• Grassley is the second oldest member of the Senate
  • The Iowa Republican said he is feeling "fine" 
  • He joins four other GOP senators diagnosed with COVID-19

Republican Sen. Chuck Grassley of Iowa, the second oldest member of the Senate, has been diagnosed with the novel coronavirus.

The 87-year-old lawmaker tweeted Tuesday that he has tested positive for COVID-19. His admisssion came hours after he said he would quarantine following contact he made with someone infected.

Grassley, who is considered high-risk for severe symptoms, also said that he feels "fine" and will continue his work from home, CNBC reported.

"I've tested positive for coronavirus. I'll b following my doctors' orders/CDC guidelines & continue to quarantine. I'm feeling good + will keep up on my work for the ppl of Iowa from home. I appreciate everyone's well wishes + prayers &look fwd to resuming my normal schedule soon," Grassley tweeted.

The Iowa Republican is president pro tempore of the Senate and third in the presidential line of succession, behind Vice President Mike Pence and House Speaker Nancy Pelosi. As the second oldest U.S. senator, Grassley is several months younger than 87-year-old California Democrat Dianne Feinstein.

Grassley joins four other Republican senators who tested positive for the virus, including senators Mike Lee of Utah, Thom Tillis of North Carolina, Rand Paul of Kentucky and Bill Cassidy of Louisiana.

The Iowa senator's diagnosis comes just days after the White House experienced another coronavirus outbreak involving top officials.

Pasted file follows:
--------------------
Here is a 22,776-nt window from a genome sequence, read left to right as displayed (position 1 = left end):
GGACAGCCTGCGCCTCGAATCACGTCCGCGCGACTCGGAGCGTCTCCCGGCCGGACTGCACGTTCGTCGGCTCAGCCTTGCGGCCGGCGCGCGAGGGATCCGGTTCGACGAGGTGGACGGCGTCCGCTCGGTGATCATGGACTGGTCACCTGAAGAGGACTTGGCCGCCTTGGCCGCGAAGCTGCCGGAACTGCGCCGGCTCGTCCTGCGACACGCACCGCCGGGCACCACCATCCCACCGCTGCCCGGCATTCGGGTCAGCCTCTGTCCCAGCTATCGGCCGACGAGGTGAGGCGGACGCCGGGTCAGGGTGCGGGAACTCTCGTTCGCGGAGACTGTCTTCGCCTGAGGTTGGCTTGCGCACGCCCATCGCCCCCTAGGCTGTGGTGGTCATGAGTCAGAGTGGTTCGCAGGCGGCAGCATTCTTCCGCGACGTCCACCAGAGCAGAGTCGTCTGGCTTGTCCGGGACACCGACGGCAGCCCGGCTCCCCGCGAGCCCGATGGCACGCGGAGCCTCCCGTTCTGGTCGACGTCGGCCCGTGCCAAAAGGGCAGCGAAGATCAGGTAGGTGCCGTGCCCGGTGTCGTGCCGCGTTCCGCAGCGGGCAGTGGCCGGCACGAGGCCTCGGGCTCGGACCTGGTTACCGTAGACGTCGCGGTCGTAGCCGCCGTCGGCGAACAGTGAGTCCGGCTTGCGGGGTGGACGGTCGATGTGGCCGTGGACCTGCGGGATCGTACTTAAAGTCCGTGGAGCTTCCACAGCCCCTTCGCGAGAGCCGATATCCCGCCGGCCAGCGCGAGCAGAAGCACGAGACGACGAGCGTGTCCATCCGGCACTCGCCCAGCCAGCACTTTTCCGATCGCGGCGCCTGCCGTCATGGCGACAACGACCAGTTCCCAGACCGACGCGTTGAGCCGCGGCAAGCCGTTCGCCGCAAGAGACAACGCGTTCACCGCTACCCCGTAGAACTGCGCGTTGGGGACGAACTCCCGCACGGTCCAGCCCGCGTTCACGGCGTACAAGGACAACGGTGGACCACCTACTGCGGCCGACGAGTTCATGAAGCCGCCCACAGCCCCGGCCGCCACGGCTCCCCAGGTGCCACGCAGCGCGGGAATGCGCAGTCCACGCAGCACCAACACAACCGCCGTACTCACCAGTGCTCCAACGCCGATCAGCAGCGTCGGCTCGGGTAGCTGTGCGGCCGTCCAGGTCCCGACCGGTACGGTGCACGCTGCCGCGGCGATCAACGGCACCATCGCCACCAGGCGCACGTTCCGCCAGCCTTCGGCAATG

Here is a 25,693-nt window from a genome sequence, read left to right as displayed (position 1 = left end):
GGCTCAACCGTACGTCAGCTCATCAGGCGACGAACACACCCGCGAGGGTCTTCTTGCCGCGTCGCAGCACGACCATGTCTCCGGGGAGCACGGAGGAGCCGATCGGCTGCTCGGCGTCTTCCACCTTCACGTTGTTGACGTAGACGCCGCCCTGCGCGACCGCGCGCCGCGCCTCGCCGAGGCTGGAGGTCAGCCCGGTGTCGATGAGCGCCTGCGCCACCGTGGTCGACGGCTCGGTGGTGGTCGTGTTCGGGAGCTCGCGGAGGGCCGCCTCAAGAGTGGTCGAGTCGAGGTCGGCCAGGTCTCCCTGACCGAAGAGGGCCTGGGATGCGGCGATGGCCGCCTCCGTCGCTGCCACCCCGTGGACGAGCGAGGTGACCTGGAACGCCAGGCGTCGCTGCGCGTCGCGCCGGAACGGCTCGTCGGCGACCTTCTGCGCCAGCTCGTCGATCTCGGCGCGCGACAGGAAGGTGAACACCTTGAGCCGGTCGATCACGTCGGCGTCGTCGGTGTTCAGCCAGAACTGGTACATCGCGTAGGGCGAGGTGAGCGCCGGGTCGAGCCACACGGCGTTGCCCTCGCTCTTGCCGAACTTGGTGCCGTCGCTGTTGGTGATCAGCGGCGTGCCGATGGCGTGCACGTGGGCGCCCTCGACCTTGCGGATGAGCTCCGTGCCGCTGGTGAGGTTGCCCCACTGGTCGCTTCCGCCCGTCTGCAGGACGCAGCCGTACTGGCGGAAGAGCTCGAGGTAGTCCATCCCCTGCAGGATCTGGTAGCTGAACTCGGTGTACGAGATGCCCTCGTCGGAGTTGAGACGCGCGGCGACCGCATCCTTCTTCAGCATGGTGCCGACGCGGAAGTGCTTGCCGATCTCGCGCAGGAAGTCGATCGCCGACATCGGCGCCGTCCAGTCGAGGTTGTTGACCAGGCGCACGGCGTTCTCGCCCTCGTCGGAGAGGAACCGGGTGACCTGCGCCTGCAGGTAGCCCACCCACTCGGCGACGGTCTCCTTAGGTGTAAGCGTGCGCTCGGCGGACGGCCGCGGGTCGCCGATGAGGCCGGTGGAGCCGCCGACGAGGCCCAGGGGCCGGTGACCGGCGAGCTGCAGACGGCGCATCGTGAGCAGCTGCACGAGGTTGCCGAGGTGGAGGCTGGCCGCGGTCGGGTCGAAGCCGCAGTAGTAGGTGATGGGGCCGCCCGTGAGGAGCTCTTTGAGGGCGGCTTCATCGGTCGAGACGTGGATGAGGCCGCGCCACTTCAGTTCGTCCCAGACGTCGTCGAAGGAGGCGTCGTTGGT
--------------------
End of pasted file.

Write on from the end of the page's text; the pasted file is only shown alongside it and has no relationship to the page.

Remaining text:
On Nov. 13, more than 130 U.S. Secret Service officers were said to be diagnosed with COVID-19 or quarantining after coming into close contact with someone who tested positive for the coronavirus, The Washington Post reported.

"Being down more than 100 officers is very problematic," a former senior Secret Service supervisor said. "That does not bode well for White House security."

While it remains unclear how the officers contracted the coronavirus, three people familiar with the situation said the outbreak might be connected to President Trump's campaign rallies. During the final weeks before the 2020 election, thousands of Trump supporters were seen not following coronavirus preventive guidelines, such as mask wearing and social distancing.

The second outbreak in the White House also infected several people in Trump's inner circle, including chief of staff Mark Meadows, secretary of housing and urban development Ben Carson, and campaign advisers David Bossie and Corey Lewandowski.

chuck grassley
Sen. Chuck Grassley, R-Iowa, is demanding the administration declassify the refugee agreement with Australia or give him an explanation about why that can't happen. Above, Grassley at a Senate Judiciary Hearing, Feb. 1, 2017. Drew Angerer/Getty Images